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Community comes together for annual service
National Day of Prayer
Calling for Unity

Community comes together for annual service

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First Baptist Church of Morganton hosted the communitywide National Day of Prayer service on Thursday, May 6, featuring speakers from several Burke County churches across denominations.

In addition to faith leaders, the service featured local teachers, business owners and other community members praying for different aspects of community life. Although the service officially began at noon, music from the Celebration Church Praise Team could be heard as well over 100 people gathered on the church’s south lawn.

The service began with the presentation of the colors by Freedom High School JROTC and Rabbi Andy Meyerson of Congregation Beth Shiloh Messianic Synagogue blowing the shofar, a traditional Jewish call to prayer. Willette McIntosh and Edward Bland lent their singing talents to the service, McIntosh performing a passionate rendition of the national anthem and Bland singing “America the Beautiful.”

Watch scenes from the 2021 Burke County National Day of Prayer service, including performances of the National Anthem and "Amazing Grace."

The Rev. David Doster of Gateway Bible Church welcomed the congregation, thanked the National Day of Prayer committee for its work putting the service together, and offered the afternoon’s opening prayer for unity.

“While there are many challenges that confront us as a people, nation and a community, we find our hope and strength in your Gospel,” Doster prayed, citing the Apostle Paul’s words from Ephesians that Christ’s sacrificial death has broken down the dividing walls of hostility between different groups of people.

Over the next 30 minutes, eight more Burke County faith and community leaders offered prayers for several different aspects of community and national life.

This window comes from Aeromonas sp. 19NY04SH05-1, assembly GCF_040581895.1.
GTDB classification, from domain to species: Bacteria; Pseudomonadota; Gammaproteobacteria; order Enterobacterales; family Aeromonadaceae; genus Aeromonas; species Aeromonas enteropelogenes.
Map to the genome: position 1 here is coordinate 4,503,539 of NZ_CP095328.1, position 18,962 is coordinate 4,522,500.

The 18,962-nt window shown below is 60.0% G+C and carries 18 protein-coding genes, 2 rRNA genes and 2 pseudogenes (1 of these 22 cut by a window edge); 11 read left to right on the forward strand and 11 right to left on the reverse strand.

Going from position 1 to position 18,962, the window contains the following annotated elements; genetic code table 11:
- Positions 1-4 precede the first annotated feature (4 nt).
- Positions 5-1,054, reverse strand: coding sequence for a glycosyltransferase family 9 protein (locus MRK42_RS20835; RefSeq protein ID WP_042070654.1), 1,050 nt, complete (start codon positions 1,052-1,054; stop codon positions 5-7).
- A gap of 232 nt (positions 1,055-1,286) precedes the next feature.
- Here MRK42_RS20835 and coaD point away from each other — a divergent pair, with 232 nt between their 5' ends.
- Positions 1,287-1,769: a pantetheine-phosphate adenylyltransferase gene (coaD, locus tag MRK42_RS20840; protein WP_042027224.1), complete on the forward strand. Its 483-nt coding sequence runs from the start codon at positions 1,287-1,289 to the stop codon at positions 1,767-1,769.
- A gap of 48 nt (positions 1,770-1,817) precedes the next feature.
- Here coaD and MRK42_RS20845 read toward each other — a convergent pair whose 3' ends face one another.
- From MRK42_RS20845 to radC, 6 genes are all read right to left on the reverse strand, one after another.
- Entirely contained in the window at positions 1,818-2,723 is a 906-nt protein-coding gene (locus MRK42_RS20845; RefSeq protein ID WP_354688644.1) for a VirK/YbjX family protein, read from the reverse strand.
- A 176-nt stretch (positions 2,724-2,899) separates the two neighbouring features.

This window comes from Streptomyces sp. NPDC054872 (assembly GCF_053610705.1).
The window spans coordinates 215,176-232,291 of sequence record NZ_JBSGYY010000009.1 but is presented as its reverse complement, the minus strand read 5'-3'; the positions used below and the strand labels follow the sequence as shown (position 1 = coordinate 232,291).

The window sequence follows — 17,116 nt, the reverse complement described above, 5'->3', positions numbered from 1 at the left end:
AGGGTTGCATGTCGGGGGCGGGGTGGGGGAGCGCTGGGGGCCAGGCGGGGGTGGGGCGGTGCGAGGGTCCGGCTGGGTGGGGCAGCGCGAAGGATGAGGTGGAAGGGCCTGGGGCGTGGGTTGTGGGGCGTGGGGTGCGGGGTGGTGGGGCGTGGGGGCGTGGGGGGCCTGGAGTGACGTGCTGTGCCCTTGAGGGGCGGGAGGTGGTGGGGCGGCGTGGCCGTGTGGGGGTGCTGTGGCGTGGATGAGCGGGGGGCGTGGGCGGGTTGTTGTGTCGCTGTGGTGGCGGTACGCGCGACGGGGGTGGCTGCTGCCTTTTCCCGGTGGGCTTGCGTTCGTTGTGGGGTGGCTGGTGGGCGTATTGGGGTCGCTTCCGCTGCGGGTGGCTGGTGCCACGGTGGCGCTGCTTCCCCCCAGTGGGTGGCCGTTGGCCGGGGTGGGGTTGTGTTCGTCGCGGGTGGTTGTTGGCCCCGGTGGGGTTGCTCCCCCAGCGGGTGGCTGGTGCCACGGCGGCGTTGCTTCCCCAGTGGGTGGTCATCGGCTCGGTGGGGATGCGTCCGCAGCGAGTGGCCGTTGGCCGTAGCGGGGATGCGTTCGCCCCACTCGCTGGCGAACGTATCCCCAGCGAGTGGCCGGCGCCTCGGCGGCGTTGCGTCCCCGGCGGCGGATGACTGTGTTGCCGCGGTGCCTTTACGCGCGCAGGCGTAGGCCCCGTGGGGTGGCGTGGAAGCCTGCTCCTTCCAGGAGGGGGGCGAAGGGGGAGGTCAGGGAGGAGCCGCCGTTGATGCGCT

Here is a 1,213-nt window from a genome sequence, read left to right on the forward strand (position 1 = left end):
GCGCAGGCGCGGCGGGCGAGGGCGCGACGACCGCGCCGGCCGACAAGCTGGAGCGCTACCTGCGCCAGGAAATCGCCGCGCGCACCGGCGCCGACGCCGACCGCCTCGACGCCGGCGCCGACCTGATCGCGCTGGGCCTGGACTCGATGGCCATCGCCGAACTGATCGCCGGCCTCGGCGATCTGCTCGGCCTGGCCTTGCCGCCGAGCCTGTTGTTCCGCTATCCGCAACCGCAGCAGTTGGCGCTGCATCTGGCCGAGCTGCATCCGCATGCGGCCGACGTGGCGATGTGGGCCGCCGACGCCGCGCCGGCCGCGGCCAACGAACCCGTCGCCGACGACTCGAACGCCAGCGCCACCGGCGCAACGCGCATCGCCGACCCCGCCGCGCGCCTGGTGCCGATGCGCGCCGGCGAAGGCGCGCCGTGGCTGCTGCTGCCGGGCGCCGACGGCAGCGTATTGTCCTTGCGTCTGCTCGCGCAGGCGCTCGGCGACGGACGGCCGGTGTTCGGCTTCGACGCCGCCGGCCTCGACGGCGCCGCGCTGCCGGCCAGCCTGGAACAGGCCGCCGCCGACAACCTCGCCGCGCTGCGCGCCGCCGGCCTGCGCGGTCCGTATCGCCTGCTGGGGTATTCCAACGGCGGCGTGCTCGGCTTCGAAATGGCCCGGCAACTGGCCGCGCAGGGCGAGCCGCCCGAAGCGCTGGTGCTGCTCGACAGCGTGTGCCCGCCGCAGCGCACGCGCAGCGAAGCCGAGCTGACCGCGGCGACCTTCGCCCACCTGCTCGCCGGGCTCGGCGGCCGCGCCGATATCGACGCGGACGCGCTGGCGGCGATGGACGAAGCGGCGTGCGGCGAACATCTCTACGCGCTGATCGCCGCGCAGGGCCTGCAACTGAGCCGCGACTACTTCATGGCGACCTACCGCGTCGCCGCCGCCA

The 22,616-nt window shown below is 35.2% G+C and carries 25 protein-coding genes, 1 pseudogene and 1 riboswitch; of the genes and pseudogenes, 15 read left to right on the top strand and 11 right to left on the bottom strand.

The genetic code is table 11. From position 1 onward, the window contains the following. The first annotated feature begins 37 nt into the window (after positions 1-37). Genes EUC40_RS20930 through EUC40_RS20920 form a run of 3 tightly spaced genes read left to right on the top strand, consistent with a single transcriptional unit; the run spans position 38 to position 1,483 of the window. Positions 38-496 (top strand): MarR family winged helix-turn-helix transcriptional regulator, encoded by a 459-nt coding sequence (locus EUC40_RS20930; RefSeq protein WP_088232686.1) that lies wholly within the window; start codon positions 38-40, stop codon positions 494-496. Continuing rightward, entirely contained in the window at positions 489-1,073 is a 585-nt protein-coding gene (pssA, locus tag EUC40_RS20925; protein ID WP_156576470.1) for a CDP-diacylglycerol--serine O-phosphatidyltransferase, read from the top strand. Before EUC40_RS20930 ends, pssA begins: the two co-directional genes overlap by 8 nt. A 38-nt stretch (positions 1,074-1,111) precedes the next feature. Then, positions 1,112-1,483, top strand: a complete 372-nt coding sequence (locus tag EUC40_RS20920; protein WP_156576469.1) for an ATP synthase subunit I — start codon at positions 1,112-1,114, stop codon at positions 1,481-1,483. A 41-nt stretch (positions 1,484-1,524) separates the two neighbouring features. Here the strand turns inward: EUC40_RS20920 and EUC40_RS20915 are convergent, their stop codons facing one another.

Unity was a central theme of the afternoon, with several speakers calling on Christians to put aside differences and come together.

“Help us to lay aside the debates over finer points of doctrine,” said the Rev. Dr. Tom Bland, senior minister of First Baptist Church. “Help us to lay aside the worship wars and the culture wars and all the other wars and help us, at long last, just to be your people.”

Offering prayers for national, state and local officials was another theme of the afternoon. Several leaders prayed for wisdom and justice to prevail at every level of government.

“When the righteous reign, the people rejoice,” said the Rev. Dr. George Logan of New Day Christian Church. “So, we pray for boldness that they would do what is right. We pray for wisdom that they would know what is right. We pray that they would have the integrity to stay with what is right and that you would grant them the humility to hear what is right.”

Master Sgt. Michael Logan added a prayer for members of the military, first responders, law enforcement officers and other public servants.

“We thank you for our troops, our first responders and our law enforcement officers,” Logan said. “Thank you for their sacrifices and their families’ sacrifices.”

A third central theme of the afternoon was a call for a bold Christian witness in every sphere of life. Thedy Bowman, a teacher at Patton High School, called for Christians to display courage in the face of the COVID-19 pandemic.

“We have been too complacent, quiet, and fearful of the consequences of taking a stand for what is right and holy in this volatile political and socio-economic climate that is foolishly based on the precept that a government made of man could possibly be our salvation,” she said.

Bowman cited her belief that there has been “a great falling away” in recent years and called on herself and her fellow educators to “proclaim the truth, which is Jesus Christ in all that we say and do.”

Kellie Surrat, who prayed for the media, called for Christians in the media “to shape media coverage that will report both good news and ‘the good news.’”

“Let there be light in every dark place where the weapons of the enemy have formed to deceive, twist truth and bring false reality,” Surrat prayed.

The service closed with middle school student Emmitt LaBelle playing “Amazing Grace” on the bagpipes.

Well after the service officially ended, dozens remained on the lawn, soaking up the abundant late spring sunshine. The Rev. Jerry Gamble, pastor of Mount Home Baptist Church, who attended the service, summed it up, saying he felt relieved to finally be able to gather with others to pray after a year that saw so many events canceled or limited to virtual platforms.

“I think it was a tremendous service,” he said. “I think everybody, including myself, has been touched by this. I’ve always believed in the power of prayer, but I’m more convinced than ever that prayer is what we need during times of difficulty.”

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